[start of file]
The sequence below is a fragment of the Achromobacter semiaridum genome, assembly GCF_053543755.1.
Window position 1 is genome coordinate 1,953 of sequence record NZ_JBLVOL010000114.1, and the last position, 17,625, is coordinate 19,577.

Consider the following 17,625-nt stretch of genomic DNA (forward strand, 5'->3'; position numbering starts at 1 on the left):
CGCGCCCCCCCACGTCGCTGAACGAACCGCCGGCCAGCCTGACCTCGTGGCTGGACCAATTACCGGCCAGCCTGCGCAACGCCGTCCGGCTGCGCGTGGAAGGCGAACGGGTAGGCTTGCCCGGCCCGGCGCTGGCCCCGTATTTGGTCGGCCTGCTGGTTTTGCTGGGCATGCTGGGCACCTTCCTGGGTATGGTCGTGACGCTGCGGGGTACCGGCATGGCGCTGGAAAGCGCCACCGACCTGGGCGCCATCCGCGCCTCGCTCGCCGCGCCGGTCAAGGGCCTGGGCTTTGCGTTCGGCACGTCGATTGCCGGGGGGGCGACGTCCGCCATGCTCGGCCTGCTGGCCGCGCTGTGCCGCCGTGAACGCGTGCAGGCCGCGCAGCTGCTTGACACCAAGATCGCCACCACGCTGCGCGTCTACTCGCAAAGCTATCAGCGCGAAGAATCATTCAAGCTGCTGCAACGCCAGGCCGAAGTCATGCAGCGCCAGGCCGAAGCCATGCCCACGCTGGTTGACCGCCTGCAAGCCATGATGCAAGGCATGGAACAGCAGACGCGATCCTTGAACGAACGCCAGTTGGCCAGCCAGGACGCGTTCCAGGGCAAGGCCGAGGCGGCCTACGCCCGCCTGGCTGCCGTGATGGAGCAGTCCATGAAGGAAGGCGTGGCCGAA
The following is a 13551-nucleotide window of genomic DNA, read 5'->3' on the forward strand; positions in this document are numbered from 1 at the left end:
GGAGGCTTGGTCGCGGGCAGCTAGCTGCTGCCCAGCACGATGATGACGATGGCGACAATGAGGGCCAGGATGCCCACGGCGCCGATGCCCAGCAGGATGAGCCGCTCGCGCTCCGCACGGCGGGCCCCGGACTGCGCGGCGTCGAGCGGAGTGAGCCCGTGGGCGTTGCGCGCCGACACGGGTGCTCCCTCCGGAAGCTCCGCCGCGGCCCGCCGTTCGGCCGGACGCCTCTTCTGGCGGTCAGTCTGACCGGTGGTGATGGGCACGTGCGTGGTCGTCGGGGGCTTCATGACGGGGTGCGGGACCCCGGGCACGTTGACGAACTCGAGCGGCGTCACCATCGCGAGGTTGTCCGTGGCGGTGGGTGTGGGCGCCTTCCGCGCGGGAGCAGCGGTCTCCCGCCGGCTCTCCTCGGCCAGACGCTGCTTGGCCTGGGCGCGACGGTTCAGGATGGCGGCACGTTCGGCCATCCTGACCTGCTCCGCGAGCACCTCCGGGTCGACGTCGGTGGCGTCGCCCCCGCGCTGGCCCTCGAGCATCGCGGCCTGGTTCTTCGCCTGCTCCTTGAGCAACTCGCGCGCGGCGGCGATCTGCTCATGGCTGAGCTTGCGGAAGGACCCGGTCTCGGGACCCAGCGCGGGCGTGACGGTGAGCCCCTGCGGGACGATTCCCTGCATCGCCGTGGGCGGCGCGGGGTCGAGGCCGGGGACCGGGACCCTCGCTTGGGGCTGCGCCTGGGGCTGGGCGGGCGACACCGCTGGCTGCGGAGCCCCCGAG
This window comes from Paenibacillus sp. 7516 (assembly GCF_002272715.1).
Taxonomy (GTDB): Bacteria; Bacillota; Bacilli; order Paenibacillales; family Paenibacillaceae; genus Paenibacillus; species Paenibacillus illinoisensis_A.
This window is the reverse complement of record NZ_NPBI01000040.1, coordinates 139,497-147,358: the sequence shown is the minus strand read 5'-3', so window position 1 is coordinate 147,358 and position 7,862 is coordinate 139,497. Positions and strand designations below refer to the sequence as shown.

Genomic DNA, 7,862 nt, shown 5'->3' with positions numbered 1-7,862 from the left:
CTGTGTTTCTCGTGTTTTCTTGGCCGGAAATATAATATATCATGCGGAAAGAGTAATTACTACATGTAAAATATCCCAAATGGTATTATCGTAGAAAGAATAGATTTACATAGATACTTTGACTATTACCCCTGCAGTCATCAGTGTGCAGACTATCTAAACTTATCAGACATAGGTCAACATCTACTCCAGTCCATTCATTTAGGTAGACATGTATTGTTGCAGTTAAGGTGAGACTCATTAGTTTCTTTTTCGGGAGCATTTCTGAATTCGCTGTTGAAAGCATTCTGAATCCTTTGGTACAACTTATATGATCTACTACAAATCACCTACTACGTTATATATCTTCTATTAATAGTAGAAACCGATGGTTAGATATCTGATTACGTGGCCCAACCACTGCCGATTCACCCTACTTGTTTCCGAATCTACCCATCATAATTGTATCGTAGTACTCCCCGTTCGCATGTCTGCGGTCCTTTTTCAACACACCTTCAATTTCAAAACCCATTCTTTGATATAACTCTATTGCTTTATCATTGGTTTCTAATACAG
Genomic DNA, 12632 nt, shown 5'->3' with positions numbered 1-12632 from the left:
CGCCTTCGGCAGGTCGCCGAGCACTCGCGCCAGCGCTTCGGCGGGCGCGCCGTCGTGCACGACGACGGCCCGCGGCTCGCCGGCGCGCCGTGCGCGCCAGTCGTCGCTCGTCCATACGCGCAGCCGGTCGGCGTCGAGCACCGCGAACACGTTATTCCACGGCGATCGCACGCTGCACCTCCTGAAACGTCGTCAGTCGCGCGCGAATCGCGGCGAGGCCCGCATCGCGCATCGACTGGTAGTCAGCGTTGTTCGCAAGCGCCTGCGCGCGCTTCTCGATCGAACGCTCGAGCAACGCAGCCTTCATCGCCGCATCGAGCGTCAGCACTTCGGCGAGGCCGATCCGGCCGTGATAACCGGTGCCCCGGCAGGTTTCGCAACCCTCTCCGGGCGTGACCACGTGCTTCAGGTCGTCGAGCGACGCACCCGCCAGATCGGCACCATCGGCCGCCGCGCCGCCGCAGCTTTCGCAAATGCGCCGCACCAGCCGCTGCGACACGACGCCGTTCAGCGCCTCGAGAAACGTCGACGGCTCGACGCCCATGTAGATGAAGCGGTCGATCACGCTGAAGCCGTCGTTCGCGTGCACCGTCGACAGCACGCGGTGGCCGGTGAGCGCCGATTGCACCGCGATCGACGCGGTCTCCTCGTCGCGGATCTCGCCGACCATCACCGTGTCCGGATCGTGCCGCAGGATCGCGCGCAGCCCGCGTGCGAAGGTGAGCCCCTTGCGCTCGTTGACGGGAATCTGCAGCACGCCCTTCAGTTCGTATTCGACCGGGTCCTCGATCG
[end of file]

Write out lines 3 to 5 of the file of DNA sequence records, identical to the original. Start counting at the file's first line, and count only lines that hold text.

Consider the following 17,625-nt stretch of genomic DNA (forward strand, 5'->3'; position numbering starts at 1 on the left):
CGCGCCCCCCCACGTCGCTGAACGAACCGCCGGCCAGCCTGACCTCGTGGCTGGACCAATTACCGGCCAGCCTGCGCAACGCCGTCCGGCTGCGCGTGGAAGGCGAACGGGTAGGCTTGCCCGGCCCGGCGCTGGCCCCGTATTTGGTCGGCCTGCTGGTTTTGCTGGGCATGCTGGGCACCTTCCTGGGTATGGTCGTGACGCTGCGGGGTACCGGCATGGCGCTGGAAAGCGCCACCGACCTGGGCGCCATCCGCGCCTCGCTCGCCGCGCCGGTCAAGGGCCTGGGCTTTGCGTTCGGCACGTCGATTGCCGGGGGGGCGACGTCCGCCATGCTCGGCCTGCTGGCCGCGCTGTGCCGCCGTGAACGCGTGCAGGCCGCGCAGCTGCTTGACACCAAGATCGCCACCACGCTGCGCGTCTACTCGCAAAGCTATCAGCGCGAAGAATCATTCAAGCTGCTGCAACGCCAGGCCGAAGTCATGCAGCGCCAGGCCGAAGCCATGCCCACGCTGGTTGACCGCCTGCAAGCCATGATGCAAGGCATGGAACAGCAGACGCGATCCTTGAACGAACGCCAGTTGGCCAGCCAGGACGCGTTCCAGGGCAAGGCCGAGGCGGCCTACGCCCGCCTGGCTGCCGTGATGGAGCAGTCCATGAAGGAAGGCGTGGCCGAA
The following is a 13551-nucleotide window of genomic DNA, read 5'->3' on the forward strand; positions in this document are numbered from 1 at the left end: